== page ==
Driving progress forward
Dana Denis-Smith wants to see more action taken to achieve equality for women in law
Last year, the profession celebrated the centenary of the Sex Disqualification (Removal) Act 1919, which paved the way for women to become lawyers for the first time.
It was great to see so many people from the legal community and beyond getting involved, to celebrate and learn more about the stories of those legal pioneers and the hard-won progress of the last 100 years.
Through the work I have done with the First 100 Years project in the five years leading up to the centenary, I have heard from many women about their experiences working in the profession.
Hearing their stories and the scepticism among many who fear real equality is still at least 20 years away, it has become clear more needs to be done to accelerate the pace of change.
More women than men now enter the legal profession. However, they are still under-represented at the top, whether that’s among judges, QCs, partners in law firms or in management positions.
We can’t afford to sit around and wait for change, so as the First 100 Years comes to an end, we are launching The Next 100 Years. This is a project dedicated to achieving equality for women in law.
Over the next decade, the project will be taking action, encouraging collaboration to tackle inequality, improving the visibility of women in law and supporting the women lawyers of the future.
The legal pioneers of the last 100 years have left an enduring legacy for us to build on. Much has been achieved; and many organisations in the legal world are succeeding in creating a better working environment for women, in which discrimination and harassment are not tolerated and family-friendly working patterns are at least a possibility.
Things are moving in the right direction, but it’s too slow – we don’t want to wait another 100 years for equality.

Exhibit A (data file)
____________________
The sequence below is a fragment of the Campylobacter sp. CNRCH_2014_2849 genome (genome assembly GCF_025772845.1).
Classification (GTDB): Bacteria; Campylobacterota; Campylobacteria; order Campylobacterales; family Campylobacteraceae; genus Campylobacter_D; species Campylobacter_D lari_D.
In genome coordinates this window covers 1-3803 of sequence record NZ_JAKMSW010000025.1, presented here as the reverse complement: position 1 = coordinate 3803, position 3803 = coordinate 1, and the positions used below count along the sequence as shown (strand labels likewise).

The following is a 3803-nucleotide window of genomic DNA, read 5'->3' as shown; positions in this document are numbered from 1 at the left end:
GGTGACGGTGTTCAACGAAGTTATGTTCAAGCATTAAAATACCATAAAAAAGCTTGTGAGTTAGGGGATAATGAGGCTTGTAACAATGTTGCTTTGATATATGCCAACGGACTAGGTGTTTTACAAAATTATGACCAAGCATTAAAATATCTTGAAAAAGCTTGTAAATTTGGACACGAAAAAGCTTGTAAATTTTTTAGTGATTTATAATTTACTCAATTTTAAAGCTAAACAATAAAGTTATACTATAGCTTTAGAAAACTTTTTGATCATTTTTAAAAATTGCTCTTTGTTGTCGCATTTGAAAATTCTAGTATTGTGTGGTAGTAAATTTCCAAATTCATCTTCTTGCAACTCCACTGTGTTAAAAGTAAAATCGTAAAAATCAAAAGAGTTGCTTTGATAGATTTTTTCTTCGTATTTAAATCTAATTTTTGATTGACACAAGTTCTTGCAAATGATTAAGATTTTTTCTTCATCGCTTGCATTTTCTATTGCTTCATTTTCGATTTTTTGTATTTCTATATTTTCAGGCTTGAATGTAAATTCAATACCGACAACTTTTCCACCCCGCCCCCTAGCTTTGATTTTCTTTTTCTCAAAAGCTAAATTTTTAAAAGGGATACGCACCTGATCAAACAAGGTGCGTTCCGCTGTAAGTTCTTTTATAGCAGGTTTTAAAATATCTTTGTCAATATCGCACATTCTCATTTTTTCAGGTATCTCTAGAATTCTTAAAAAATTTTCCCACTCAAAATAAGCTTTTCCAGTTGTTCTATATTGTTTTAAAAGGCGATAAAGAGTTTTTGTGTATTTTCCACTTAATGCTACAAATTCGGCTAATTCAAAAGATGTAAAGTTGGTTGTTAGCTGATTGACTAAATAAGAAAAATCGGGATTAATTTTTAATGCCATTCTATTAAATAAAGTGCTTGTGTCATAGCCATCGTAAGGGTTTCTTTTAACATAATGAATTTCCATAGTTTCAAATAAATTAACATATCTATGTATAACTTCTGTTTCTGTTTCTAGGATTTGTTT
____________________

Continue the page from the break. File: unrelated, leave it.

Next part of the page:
Collaboration is important and real change will only be achieved when the profession comes together to act and remove barriers to the progression of women in law.
We plan to set up a cross-profession taskforce, bringing together senior individuals (both men and women) from across the different branches of the law and their representative bodies, to discuss the key barriers to equality and to formulate recommendations for change.
Visibility is also a key driver of change. Women lawyers of the past and present need to be seen. Having just one or two high-profile women in your organisation is not enough – we need rock bands, not rock stars.
I want to see more women lawyers in the public realm, speaking on their areas of expertise rather than just on diversity issues, so we plan to hold an annual lecture series featuring women who are leaders in their field.
The profession also needs to support the next generation of women lawyers. While more women are choosing a career in law, we still need to look at how we can open it up to women from underrepresented groups, such as those from black and ethnic minority backgrounds.
We will be looking at ways we can help improve accessibility, including bursaries and a mentoring scheme. Continuing to tell the story of today’s ’firsts’ is also a priority for us.
We are ensuring that our archive is preserved for future generations while continuing to build on the work of the First 100 Years, capturing the inspirational stories of today’s pioneering women lawyers and educating the public on the legacy of the legal pioneers of the past.
The centenary celebrations have played an important role in highlighting the progress that has been made. But they have also brought into sharp focus how much more needs to be done.
The work undertaken by initiatives such as the First 100 Years, and by the Bar Council and the Law Society, means there is now far greater awareness of what the issues are and why progress towards equality remains stubbornly slow.
Over the next decade I want to see decisive action taken to tackle these issues head on.